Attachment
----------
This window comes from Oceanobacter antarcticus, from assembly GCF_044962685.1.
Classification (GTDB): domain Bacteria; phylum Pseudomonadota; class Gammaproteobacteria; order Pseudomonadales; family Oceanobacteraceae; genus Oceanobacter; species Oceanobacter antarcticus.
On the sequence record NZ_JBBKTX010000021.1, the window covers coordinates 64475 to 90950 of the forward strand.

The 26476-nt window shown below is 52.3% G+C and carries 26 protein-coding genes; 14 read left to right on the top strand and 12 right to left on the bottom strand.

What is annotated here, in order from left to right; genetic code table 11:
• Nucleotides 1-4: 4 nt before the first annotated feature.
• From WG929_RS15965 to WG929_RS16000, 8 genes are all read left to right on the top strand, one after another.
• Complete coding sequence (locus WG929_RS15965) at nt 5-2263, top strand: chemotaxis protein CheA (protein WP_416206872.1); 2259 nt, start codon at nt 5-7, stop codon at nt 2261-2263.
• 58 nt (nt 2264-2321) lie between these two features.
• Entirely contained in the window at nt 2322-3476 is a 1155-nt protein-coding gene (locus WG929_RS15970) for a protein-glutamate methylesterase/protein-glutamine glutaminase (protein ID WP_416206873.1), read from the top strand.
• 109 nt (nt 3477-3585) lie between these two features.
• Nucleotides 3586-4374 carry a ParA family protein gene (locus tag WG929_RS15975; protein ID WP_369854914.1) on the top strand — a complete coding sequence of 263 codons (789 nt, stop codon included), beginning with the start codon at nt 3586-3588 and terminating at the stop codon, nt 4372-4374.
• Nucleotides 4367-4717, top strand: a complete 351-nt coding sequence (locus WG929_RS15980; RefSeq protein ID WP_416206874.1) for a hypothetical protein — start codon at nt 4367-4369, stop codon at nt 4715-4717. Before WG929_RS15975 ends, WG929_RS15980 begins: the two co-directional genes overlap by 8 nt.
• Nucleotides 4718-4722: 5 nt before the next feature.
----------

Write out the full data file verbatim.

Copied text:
This window comes from Oceanobacter antarcticus, from assembly GCF_044962685.1.
Classification (GTDB): domain Bacteria; phylum Pseudomonadota; class Gammaproteobacteria; order Pseudomonadales; family Oceanobacteraceae; genus Oceanobacter; species Oceanobacter antarcticus.
On the sequence record NZ_JBBKTX010000021.1, the window covers coordinates 64475 to 90950 of the forward strand.

The 26476-nt window shown below is 52.3% G+C and carries 26 protein-coding genes; 14 read left to right on the top strand and 12 right to left on the bottom strand.

What is annotated here, in order from left to right; genetic code table 11:
• Nucleotides 1-4: 4 nt before the first annotated feature.
• From WG929_RS15965 to WG929_RS16000, 8 genes are all read left to right on the top strand, one after another.
• Complete coding sequence (locus WG929_RS15965) at nt 5-2263, top strand: chemotaxis protein CheA (protein WP_416206872.1); 2259 nt, start codon at nt 5-7, stop codon at nt 2261-2263.
• 58 nt (nt 2264-2321) lie between these two features.
• Entirely contained in the window at nt 2322-3476 is a 1155-nt protein-coding gene (locus WG929_RS15970) for a protein-glutamate methylesterase/protein-glutamine glutaminase (protein ID WP_416206873.1), read from the top strand.
• 109 nt (nt 3477-3585) lie between these two features.
• Nucleotides 3586-4374 carry a ParA family protein gene (locus tag WG929_RS15975; protein ID WP_369854914.1) on the top strand — a complete coding sequence of 263 codons (789 nt, stop codon included), beginning with the start codon at nt 3586-3588 and terminating at the stop codon, nt 4372-4374.
• Nucleotides 4367-4717, top strand: a complete 351-nt coding sequence (locus WG929_RS15980; RefSeq protein ID WP_416206874.1) for a hypothetical protein — start codon at nt 4367-4369, stop codon at nt 4715-4717. Before WG929_RS15975 ends, WG929_RS15980 begins: the two co-directional genes overlap by 8 nt.
• Nucleotides 4718-4722: 5 nt before the next feature.